'Human' remakes of cartoon classics are part of a lucrative, long-term creative plan
Lobster has gone mainstream with supermarket bargains for £10 or less - but is it any good?

Lobster has gone mainstream

Anthea Gerrie, raised on meaty specimens from the waters around Maine, reveals how to cook up an affordable feast
Easter 2015: 14 best decorations

14 best Easter decorations

Get into the Easter spirit with our pick of accessories, ornaments and tableware
Paul Scholes column: Gareth Bale would be a perfect fit at Manchester United and could turn them into serious title contenders next season

Paul Scholes column

Gareth Bale would be a perfect fit at Manchester United and could turn them into serious title contenders next season
Inside the Kansas greenhouses where Monsanto is 'playing God' with the future of the planet

The future of GM

The greenhouses where Monsanto 'plays God' with the future of the planet
Britain's mild winters could be numbered: why global warming is leaving UK chillier

Britain's mild winters could be numbered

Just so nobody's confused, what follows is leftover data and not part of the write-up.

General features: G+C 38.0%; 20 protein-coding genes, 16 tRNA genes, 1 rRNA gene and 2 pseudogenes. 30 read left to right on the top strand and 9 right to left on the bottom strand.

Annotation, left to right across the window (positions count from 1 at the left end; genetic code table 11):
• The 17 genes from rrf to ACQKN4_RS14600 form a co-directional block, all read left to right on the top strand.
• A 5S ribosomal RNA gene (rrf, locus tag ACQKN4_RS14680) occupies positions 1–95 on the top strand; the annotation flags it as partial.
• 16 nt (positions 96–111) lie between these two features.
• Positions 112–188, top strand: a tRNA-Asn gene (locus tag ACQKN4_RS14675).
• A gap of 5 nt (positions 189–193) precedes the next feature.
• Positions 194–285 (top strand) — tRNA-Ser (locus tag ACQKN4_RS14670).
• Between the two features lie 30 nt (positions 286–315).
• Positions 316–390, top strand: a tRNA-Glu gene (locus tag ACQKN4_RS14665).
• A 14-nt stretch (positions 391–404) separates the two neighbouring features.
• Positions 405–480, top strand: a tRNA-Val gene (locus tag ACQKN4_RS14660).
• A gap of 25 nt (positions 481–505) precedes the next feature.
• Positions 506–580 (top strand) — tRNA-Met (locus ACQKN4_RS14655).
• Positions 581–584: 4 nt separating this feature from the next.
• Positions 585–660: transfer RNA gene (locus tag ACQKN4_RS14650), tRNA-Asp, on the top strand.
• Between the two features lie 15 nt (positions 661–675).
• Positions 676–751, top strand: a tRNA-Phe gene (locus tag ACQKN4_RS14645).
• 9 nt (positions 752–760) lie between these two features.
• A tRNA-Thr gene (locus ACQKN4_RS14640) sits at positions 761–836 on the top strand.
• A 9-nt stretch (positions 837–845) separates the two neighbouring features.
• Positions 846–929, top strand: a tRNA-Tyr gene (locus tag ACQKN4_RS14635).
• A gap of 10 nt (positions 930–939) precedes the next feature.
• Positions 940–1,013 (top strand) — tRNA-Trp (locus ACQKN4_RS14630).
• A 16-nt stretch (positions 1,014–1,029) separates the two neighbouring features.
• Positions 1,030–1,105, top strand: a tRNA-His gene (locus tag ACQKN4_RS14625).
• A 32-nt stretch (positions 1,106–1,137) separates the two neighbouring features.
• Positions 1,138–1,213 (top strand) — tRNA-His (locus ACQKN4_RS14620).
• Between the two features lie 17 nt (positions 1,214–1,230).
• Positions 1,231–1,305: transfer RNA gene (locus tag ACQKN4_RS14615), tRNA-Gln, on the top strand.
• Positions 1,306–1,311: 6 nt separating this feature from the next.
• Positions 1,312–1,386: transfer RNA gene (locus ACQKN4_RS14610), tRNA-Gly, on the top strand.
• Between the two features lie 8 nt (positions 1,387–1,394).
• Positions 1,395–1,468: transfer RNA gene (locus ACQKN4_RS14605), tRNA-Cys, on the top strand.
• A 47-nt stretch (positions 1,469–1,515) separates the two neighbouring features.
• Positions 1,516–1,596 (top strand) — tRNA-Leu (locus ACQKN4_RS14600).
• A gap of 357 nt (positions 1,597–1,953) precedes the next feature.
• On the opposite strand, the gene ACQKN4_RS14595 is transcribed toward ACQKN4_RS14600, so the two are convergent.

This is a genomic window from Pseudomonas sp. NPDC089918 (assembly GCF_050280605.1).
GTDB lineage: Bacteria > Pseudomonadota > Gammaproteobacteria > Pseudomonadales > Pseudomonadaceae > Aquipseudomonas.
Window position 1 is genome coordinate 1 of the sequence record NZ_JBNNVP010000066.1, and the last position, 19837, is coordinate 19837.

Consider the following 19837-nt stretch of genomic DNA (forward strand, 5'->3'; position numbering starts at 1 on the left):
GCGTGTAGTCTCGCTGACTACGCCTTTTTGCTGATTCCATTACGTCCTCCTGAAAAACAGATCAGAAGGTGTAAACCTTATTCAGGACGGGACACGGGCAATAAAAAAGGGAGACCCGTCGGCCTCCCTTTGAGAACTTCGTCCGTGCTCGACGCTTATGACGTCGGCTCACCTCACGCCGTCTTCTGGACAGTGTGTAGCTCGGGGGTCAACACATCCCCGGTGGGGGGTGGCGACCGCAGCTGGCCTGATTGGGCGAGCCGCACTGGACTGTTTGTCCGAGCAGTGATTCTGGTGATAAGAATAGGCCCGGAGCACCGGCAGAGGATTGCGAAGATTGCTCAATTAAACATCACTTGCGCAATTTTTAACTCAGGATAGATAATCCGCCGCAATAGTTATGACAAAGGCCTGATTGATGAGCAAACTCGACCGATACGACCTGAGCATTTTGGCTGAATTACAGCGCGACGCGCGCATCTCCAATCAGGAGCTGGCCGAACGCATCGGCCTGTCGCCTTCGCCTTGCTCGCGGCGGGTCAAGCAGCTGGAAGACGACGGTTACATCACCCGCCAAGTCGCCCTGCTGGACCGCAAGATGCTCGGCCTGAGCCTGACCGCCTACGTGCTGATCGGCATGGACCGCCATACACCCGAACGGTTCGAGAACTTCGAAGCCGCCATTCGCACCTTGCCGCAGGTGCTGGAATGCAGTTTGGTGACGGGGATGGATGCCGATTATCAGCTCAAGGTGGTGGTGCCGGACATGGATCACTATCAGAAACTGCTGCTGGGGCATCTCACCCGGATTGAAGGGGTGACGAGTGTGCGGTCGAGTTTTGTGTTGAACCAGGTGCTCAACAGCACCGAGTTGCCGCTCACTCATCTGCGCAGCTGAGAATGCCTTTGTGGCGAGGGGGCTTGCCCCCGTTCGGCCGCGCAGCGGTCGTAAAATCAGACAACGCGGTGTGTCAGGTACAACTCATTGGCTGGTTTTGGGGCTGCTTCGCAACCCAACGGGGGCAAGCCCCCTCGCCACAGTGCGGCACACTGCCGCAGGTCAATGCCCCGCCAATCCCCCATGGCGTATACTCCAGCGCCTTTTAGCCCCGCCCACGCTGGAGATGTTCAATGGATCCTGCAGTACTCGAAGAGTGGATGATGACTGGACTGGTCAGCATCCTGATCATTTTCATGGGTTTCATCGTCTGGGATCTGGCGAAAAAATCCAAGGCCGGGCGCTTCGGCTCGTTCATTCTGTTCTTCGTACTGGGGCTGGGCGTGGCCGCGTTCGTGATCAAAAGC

Gulf Stream is slowing down faster than ever, scientists say
Government gives £250,000 to Independent appeal

Government gives £250,000 to Independent appeal

Donation brings total raised by Homeless Veterans campaign to at least £1.25m
Oh dear, the most borrowed book at Bank of England library doesn't inspire confidence

The most borrowed book at Bank of England library? Oh dear

The book's fifth edition is used for Edexcel exams
Cowslips vs honeysuckle: The hunt for the UK’s favourite wildflower

Cowslips vs honeysuckle

It's the hunt for UK’s favourite wildflower
Child abuse scandal: Did a botched blackmail attempt by South African intelligence help Cyril Smith escape justice?

Did a botched blackmail attempt help Cyril Smith escape justice?

A fresh twist reveals the Liberal MP was targeted by the notorious South African intelligence agency Boss